The ultimate skill of any solution that has anything to do with data would be the transformation of raw, unapologetic, written pieces of code into something that non-coders can understand. By non-coders we mean all other, although highly intelligent, not-necessarily-used-to-coding business managers who work with the tables that spit out the data on the other side.
And that is exactly what MANTA has always been determined to do. With all the buzzwords floating around like record level lineage (read here why MANTA does not have it), business level lineage, and all the others, people expect solution providers to give them an understanding of what is going on in their data environment. And we might have just succeeded in doing that.
As the first sentence of the article suggests, data transformation is the main topic here. To transform data into what you see in a report, you need lines and lines of code that use many transformations and algorithms to call upon the data to act and look like something more approachable. What usually happens is that no one needs to know what the transformations behind the data are, as long as the data in the tables are correct.
And data lineage shows you the whole “data journey” (which is the main reason why people need it so much). It displays from end to end exactly how the data flows: from where to where, what it does in the middle, and what table it lands in. For the average business user who does not speak the language of code, this is entirely satisfactory for them to understand and trust their data environment. It gives them insight if you will. It is also sufficient for regulatory institutions as well as for creating basic business reports like risk analyses and planning data migrations.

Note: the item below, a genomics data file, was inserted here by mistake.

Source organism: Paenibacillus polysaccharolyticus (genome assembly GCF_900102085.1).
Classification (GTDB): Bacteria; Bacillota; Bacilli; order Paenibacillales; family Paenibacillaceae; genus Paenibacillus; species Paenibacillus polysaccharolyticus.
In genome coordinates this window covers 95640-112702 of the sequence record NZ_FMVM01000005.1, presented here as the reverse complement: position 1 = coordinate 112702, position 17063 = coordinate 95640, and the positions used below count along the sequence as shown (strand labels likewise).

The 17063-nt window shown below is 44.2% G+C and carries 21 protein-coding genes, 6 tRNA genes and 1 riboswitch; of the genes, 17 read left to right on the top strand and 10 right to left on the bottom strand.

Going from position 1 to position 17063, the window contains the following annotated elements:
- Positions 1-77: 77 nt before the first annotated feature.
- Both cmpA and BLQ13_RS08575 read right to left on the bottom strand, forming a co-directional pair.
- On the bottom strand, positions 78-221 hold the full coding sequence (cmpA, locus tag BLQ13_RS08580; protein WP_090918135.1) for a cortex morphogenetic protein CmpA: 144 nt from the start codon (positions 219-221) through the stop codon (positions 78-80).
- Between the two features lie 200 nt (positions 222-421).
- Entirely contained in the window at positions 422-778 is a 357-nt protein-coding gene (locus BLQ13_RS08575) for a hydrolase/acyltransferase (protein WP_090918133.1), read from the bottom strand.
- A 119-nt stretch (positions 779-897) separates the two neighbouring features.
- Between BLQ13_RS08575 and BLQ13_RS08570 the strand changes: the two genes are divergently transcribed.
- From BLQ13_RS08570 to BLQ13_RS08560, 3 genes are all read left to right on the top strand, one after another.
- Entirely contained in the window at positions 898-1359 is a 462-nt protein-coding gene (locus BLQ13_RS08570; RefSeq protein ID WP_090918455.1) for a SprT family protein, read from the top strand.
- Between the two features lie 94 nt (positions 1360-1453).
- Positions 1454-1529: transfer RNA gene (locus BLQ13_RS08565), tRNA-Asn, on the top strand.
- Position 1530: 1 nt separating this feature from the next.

But sometimes, somewhere, you want to learn more.
Real-Life Case: So How Much Do We Pay Those Sales Guys?
Let’s take calculating commissions for sales guys as an example.
The calculation of these commissions is represented by 20 scripts of code in the data environment. These scripts do all the work behind the calculation – they take into account all the inputs from financial and accounting systems as well as a set of rules from the company’s commission policy. Based on this data, the scripts are able to calculate the individual commission for every sales guy in the company.
But what is the actual formula for calculating the commissions? Is there a way to reverse engineer it from the scripts? By deploying MANTA you can find out!
MANTA can identify the exact calculation of the commission and compare it with the ruleset from the company’s policy. Now we know exactly how much and how we pay those sales guys. 🙂
We have a little bit of information attached to each cell (where we are able to track it) that shows the user exactly which transformations were used to achieve that bit of information. It gives you a deeper level of understanding, while still keeping things easily visible and readable in MANTA’s data lineage.
Have any questions about how to get transformation logic in MANTA or how to use it in your projects? Write to us at firstname.lastname@example.org!